Extreme Dining at Easey’s, Melbourne
Jimmy Hurlston opened Easey’s this year. The name comes from the location (Easey Street in Collingwood), not the approach: it’s an ambitious five-storey venue that makes burgers the star and has a dine-in train carriage. On the roof. It’s proved an irresistible combination for calorie-hunting thrill-seekers so far.
So, what’s next? Aside from their continuing development of Easey’s, Hurlston says he and his business partners are a little bored with seeing “white-tiled, plain cafes” and have plans to do a few things to change up dining in Melbourne.
“Maybe something a little more fun, a little different,” he says. Any hints? “Well, there’s obviously a little bit of a transport theme in what I do, so we’re going to try to keep things moving … ”
Molecular Cocktails at Geisha Haus, Sydney
2015 was the year Heston Blumenthal came and conquered. He flew his entire Fat Duck restaurant from the UK to Melbourne for a six-month residency and raised the profile of science-based cuisine to heights not seen in Australia since George Colambaris was creating foams back in the early 2000s.
Qualified scientist Darius Rountree-Harrison is the brains behind the molecular cocktail menu at Geisha Haus, a slick sushi lounge and bar that opened with a bang in Sydney this year. He’s always been inspired by Blumenthal and, with drinks such as the Smoking Geisha (which includes mezcal tequila and cinnamon smoke), likes to “recreate some of his magic in liquid form”.
As for next year, “I’ve always got something on the boil, I like a challenge and to push the boundaries, so there will be lots of new developments at Geisha Haus,” he says. “All I’ll say at this point is we’ve been working with fire and carbonated sake.”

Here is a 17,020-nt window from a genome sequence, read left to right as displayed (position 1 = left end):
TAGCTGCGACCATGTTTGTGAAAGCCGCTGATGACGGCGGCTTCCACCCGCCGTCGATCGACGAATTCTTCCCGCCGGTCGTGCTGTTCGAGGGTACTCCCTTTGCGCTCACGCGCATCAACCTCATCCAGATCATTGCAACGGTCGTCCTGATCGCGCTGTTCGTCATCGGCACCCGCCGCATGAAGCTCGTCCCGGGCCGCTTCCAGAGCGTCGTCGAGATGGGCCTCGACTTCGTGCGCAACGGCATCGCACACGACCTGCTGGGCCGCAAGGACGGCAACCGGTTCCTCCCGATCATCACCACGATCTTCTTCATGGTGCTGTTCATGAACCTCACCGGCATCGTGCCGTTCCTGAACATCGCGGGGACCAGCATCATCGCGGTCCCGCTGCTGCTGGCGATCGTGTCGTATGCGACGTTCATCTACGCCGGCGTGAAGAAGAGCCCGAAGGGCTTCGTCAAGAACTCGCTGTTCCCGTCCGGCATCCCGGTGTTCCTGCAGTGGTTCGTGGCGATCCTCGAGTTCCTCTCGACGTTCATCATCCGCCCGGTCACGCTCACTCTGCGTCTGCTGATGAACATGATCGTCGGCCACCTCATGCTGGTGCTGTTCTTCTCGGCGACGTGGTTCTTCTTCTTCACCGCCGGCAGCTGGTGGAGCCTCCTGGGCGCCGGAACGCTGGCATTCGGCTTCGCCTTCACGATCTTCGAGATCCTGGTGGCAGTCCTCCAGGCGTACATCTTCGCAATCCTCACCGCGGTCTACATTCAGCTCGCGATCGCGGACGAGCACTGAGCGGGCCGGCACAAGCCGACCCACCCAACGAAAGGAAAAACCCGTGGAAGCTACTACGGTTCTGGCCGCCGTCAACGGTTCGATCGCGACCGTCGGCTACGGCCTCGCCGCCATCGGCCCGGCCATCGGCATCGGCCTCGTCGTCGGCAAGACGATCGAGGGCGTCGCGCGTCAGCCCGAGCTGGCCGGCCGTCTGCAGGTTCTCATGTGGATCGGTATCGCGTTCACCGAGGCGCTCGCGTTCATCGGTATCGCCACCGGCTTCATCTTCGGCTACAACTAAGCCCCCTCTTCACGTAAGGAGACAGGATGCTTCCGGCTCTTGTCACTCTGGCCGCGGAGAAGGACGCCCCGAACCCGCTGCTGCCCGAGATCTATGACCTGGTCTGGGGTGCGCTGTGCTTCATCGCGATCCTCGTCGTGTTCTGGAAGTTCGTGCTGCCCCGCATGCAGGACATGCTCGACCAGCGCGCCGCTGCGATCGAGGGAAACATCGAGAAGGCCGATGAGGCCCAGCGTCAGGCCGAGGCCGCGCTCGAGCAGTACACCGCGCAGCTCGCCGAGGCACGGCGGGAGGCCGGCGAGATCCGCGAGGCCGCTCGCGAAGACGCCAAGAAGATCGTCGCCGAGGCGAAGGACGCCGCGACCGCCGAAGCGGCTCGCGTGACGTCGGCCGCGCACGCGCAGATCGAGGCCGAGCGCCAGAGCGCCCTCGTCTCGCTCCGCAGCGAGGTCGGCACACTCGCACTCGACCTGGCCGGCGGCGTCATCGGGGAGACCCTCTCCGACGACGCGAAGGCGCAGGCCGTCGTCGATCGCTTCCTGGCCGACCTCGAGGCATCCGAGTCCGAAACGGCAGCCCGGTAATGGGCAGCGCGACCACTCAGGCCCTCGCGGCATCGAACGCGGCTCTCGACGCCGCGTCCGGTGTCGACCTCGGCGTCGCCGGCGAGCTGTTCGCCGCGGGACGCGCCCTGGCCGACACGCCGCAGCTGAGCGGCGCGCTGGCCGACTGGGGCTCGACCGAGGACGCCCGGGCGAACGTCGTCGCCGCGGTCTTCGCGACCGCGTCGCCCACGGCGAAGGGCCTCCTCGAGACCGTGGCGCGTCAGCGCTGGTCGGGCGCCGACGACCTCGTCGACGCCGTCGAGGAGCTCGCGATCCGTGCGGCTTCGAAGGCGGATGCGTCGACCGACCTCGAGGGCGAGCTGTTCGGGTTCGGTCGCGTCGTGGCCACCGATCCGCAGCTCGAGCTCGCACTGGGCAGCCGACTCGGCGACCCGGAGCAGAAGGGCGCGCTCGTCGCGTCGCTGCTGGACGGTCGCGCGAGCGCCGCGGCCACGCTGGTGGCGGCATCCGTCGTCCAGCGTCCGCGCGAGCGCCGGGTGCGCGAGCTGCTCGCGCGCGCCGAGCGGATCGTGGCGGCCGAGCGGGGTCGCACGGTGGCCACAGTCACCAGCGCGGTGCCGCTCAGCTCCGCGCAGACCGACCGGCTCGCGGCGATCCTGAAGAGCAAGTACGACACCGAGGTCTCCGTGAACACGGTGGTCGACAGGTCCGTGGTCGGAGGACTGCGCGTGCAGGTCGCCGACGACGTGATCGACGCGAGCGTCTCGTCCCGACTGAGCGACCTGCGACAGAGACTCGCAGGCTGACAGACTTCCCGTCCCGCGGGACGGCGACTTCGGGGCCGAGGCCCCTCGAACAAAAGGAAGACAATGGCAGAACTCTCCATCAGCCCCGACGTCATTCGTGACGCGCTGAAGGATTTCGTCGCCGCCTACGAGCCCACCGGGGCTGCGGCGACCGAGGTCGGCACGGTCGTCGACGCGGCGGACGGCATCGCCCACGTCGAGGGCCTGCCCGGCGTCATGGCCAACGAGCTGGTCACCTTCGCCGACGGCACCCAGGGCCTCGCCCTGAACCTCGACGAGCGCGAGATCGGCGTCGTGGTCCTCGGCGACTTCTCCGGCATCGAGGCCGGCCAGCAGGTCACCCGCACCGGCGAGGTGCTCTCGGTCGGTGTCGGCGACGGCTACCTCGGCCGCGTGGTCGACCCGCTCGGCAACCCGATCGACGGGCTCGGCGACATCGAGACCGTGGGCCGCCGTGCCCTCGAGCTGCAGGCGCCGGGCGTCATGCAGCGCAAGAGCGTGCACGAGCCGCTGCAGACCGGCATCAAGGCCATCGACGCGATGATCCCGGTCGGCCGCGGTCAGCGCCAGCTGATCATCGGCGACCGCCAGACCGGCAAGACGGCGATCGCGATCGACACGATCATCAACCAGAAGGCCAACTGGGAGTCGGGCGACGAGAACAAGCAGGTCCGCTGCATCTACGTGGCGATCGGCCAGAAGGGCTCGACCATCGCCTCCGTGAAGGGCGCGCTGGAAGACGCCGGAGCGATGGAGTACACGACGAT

Andy Bowdy’s Soft Serve, Sydney
Pastry-and-cake guru Andy Bowdy left Sydney restaurant Hartsyard in July this year to set up his own online cake business and embark on other creative projects. For two months this included making soft serve at Gelato Messina Dessert Bar, with such intense concoctions as apple pie crème brûlée tart with doughnut soft serve, apple-pie filling, caramelised pecans and salted-caramel bourbon.
“At the moment I'm enjoying being a rogue pastry chef, being able to show up in different places with basically whatever I feel like making,” he tells us.
“As far as what’s in store for the future, I don't want to give too much away, but I’m working hard at getting my own place. I hope to re-imagine a place that is probably responsible for a lot of my childhood "puppy" fat and that also developed my love for cakes and pastries.” Watch this space.
Freakshakes at Patissez, Canberra
The 2015 viral food trend to rule them all. Mother-and-daughter team Anna and Gina Petridis’ tiny Canberra patisserie had barely been open two months when their “Freakshakes” went off the charts in July: attracting worldwide media attention, emulations and even parodies.
“What we’re doing is a dessert creation,” Anna Petridis says of the inspiration behind these elaborate shakes. “It’s not a competition of how much shit we can shove into a jar, it’s creating something that really works together.”
As for what’s next, apart from much-needed expansion, she wants to take it next level: reinventing classics; creating themed milkshakes around popular culture (think Golden Gaytime) and times of the year. And she’s a huge fan of Gelato Messina and Adriano Zumbo. “They’re innovators in what they do, and I want our Freakshakes to be on that level of creativity and originality.
“We’ve got a few pretty exciting plans for Sydney, which will come to fruition at the beginning of next year. I can’t say anything else, it’s going to be a surprise.”